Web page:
Saturday, 2 January 2016

The Small Farming Story

I rarely read Salon but I went over and found this interesting article.

The writer laid out her dream job and all this enthusiasm for farming.  She took it on as an occupation with her friend.  Ten acres, a business plan circling around organic vegetables and lots of sweat.  The result?  About forty lines into the essay, she notes that it's virtually zero-profit.  There's maybe a hundred hours of work put into the farm between her and the friend each week and they probably average around a $100 each for profit.....which certainly isn't enough to sustain an operation.  It took a long time, but she eventually realized that it'll never cross the line and be something to depend upon.

The reality of life is that farming used to be the chief occupation of most Americans.....all the way to the 1920s.  That period ended, and the reality is a pretty harsh thing to face up to today.

You can operate a 200-acre farm with various angles and probably make just enough to sustain the farm and live a meaningful but limited lifestyle.  This kinda means you don't take press forward with fifty to sixty hour work-weeks.....and you get smart on mechanics, agriculture, and innovation.

You might be able to run some bio-farm operation, where you cut corners and say you 'organic' in the briefest sense of the word....with some cash flow that pays the briefest of lifestyles.  The reality is that either your wife/husband/partner has a real job and bringing in the bulk of money for living expenses, or you grow marijuana on the side as your other organic cash-crop.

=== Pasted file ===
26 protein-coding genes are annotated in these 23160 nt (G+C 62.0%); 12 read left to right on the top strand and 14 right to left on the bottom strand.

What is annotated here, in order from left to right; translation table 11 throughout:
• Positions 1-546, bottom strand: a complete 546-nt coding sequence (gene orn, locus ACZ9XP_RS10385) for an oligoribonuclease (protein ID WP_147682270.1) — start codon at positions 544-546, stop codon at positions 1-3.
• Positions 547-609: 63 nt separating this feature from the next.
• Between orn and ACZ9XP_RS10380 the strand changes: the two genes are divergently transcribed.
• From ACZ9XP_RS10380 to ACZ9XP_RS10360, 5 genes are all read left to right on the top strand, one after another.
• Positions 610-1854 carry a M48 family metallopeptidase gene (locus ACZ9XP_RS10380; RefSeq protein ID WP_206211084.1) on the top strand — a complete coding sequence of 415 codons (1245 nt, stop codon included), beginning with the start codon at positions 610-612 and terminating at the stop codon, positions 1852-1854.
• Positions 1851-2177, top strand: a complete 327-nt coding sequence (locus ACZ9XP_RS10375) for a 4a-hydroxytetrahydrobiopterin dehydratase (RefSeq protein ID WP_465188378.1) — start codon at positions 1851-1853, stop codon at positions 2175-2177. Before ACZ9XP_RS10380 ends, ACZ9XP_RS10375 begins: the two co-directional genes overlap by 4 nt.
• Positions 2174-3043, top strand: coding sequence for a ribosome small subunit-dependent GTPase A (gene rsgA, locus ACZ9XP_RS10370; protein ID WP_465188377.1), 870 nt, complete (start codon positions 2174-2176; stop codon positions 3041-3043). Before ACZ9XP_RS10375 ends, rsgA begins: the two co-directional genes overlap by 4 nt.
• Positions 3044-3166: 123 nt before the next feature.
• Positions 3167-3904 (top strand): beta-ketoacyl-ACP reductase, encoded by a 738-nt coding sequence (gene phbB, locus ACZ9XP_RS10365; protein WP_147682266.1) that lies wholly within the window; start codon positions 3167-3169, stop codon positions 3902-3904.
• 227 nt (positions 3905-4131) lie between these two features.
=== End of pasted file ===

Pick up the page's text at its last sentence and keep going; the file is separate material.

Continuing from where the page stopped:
There's some odd group of agriculturally-inclined intellectual-farmers who have a great passion for the art of farming, and want to have something that resembles a farm and a profit-making enterprise.  Maybe they watched Green Acres as a kid, or they had some professor from college who talked about the natural lifestyles of farming, or maybe they just observed some Mennonites and wanted the humble lifestyle.  It doesn't was mostly just a fantasy (like you hooked up with some Dallas Cowboy cheerleader, or you won a million on the Lottery).

 One of the things you pick up when you visit George Washington's Mount Vernon that he had almost sixty different crops or animal ideas in operation.  There was even the distillery function on the side.  But this was never a big-profit type simply had a cash-flow.

The title of this essay on Salon is "What Nobody Told Me About Small Farming".   There's not exactly some wise guy standing out there at the end of high school and noting all the professions that really don't pay off.  Otherwise, you wouldn't be that stupid to spend four years and $90,000 at some university to get a degree in French literature.....nor would you invest $20,000 into an organic farm and spend years trying to reach a point of profitability.  Perhaps the last six weeks of high school ought to be about the realities of life......but after you've wasted twelve years of high really don't want any wisdom at this conclusion point.

So, I kinda end this essay with some brief advice.  If you did watch Green Acres over and over, and got this crazy idea that farming could be in your blood......give it a shot, and when you realize all the issues with it......count it as a lesson in reality.